Once Mulla Nasruddin went to a doctor – and doctors have learned the trick from the priests: they write in Latin and Greek, and they write in such a way that even if they have to read it again it is difficult. Nobody should understand what they are writing. So Mulla Nasruddin went to a doctor and he said, ”Listen, be plain. Just tell me the facts. Don’t use Latin and Greek.” The doctor said, ”If you insist, and if you allow me to be frank, you are not ill at all. You are just plain lazy.” Nasruddin said, ”Okay, thank you. Now write it in Greek and Latin so I can show it to my family.”

The clever have always been exploiting the common people. That’s why Buddha, Jesus and Mahavira were never respected by brahmins, scholars, clever ones, because they were destructive, they were destroying their whole business. If the people understand, then there is no need for the priest. Why? – because the priest is a mediator. He understands the language of God. He understands your language. He translates your language into the language of God. That’s why they say Sanskrit is dev-bhasha, the language of God: ”You don’t know Sanskrit? – I know, so I become the intermediate link, I become the interpreter. You tell me what you want and I will say it in Sanskrit to God, because he understands only Sanskrit.” And of course you have to pay for it.

What is the symbolism of one eye in this story? A stupid person is always one-pointed: he never hesitates, he is always certain. And a learned person is always dual: he hesitates, he continuously divides himself into two. He is always arguing within, a dialogue continues inside; he knows both the sides. A learned man is a duality – two eyes. A stupid man is one-eyed – he is always certain, he has no arguments, he is not divided. That’s why, if you look at a stupid person, a stupid person looks more like a saint than a learned man. If you look at a saint he will have something similar in him also – of the stupid, of the fool. The quality differs, but something is the same; the label differs. The fool is just on the first rung and the saint is on the last rung, but both are at the ends of the ladder. The fool does not know, that’s why he is simple, one-eyed. The saint knows, that’s why he is simple. He is also one-eyed; he calls it the third eye. The two eyes have disappeared into the third. He is also one-eyed – one. He is a unity, and a fool is also a unity. But what is the difference?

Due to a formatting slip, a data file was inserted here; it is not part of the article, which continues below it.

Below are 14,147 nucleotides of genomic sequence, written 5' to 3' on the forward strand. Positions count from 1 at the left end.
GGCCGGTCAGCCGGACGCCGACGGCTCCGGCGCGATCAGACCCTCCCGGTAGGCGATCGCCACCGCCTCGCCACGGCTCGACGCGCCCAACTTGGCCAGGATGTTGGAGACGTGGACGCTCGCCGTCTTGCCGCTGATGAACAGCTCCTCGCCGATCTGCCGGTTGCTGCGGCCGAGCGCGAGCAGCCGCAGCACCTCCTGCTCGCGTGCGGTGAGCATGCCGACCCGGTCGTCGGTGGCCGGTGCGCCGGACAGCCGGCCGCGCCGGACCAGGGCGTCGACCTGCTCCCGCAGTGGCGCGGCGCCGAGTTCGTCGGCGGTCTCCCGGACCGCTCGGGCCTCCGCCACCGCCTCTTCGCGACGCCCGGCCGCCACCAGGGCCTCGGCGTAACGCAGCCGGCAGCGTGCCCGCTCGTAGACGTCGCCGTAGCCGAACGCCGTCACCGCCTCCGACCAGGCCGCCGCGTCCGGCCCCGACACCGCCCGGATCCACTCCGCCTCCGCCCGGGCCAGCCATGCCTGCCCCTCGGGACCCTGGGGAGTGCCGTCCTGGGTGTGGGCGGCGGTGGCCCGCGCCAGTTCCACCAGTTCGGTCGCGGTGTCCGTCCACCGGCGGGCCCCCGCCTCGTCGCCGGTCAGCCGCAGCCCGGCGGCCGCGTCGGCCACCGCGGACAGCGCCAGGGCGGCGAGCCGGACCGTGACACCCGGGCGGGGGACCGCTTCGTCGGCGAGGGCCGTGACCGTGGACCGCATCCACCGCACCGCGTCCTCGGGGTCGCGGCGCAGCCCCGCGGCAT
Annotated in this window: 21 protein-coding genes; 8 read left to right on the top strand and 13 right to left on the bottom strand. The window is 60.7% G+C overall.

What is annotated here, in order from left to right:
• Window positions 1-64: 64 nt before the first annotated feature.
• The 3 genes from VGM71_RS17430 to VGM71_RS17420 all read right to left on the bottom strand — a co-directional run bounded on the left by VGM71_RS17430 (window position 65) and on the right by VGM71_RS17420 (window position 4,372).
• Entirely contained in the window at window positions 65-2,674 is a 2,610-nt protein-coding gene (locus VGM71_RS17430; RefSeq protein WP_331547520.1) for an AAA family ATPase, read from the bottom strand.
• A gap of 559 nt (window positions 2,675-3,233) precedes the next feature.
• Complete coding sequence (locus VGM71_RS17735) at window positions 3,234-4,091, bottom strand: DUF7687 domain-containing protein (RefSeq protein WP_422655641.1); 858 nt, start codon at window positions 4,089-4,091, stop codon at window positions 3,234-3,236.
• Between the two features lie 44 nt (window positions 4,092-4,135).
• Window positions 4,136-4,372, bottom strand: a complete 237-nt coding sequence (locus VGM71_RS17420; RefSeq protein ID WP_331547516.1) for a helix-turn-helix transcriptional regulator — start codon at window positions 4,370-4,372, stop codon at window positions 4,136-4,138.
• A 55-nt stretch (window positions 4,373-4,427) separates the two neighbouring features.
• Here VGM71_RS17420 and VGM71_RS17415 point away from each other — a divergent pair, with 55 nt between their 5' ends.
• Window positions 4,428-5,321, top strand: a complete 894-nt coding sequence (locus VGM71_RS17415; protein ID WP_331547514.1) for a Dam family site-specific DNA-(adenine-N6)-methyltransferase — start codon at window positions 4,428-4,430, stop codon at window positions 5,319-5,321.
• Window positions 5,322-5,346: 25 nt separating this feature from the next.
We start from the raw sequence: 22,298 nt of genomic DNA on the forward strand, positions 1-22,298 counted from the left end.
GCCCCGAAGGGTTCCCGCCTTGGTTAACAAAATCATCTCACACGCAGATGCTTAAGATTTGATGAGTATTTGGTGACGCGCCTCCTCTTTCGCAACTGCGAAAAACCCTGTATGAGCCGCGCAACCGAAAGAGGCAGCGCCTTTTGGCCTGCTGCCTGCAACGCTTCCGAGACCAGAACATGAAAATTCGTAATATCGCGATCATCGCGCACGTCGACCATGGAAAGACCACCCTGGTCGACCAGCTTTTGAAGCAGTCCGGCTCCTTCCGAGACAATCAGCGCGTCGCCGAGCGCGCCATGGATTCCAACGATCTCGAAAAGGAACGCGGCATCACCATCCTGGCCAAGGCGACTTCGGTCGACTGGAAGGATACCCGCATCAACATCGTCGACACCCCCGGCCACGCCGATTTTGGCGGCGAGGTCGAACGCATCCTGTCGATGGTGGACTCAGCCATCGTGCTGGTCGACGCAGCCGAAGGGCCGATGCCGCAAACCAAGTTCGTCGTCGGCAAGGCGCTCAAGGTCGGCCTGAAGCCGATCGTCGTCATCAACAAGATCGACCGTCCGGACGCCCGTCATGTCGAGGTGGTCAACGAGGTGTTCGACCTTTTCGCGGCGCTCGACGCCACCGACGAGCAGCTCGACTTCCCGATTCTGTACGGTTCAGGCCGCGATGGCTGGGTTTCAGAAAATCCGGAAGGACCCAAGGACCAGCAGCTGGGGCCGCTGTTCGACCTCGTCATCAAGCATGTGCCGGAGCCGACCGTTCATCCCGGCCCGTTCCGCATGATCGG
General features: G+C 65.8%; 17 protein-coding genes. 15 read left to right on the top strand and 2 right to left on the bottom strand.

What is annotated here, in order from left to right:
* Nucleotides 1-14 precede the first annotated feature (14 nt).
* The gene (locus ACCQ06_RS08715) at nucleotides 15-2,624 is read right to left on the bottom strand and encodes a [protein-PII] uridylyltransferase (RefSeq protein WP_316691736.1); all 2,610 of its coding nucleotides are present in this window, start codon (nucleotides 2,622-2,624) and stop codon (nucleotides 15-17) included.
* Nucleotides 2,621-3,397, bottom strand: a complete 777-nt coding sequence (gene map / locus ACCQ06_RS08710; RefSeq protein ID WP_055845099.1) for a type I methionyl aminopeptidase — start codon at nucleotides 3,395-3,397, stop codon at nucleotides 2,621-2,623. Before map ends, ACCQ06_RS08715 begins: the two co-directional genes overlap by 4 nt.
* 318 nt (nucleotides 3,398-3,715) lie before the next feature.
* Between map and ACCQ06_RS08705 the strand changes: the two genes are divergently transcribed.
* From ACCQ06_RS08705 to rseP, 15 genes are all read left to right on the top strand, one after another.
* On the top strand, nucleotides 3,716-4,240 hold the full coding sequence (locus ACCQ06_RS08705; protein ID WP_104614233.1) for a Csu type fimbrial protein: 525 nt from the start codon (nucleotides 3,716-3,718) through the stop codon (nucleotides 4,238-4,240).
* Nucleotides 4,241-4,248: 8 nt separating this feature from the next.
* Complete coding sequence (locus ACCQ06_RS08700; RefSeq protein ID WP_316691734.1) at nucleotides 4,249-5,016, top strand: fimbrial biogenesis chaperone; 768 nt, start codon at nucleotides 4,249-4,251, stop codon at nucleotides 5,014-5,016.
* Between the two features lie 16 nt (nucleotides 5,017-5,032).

Ignorance also has an innocence about it, just like wisdom has an innocence about it. The learned is just in between: he is ignorant and thinks he is wise. This is the division of the learned man: he is ignorant and thinks he is wise. He is neither at this level nor at that, he hangs in between. That’s why he is always in tension. An ignorant man is relaxed, a wise man is relaxed. The ignorant man has not started his travels, he is at home. The wise man has reached the goal, he is at home. The learned is in between, seeking shelter in some monastery – even for one night, it is okay – he is a wanderer.

Ignorance also has an innocence about it, just like wisdom has an innocence about it. The learned is just in between: he is ignorant and thinks he is wise. This is the division of the learned man: he is ignorant and thinks he is wise. He is neither at this level nor at that, he hangs in between. That’s why he is always in tension. An ignorant man is relaxed, a wise man is relaxed. The ignorant man has not started his travels, he is at home. The wise man has reached the goal, he is at home. The learned is in between, seeking shelter in some monastery – even for one night, it is okay – he is a wanderer.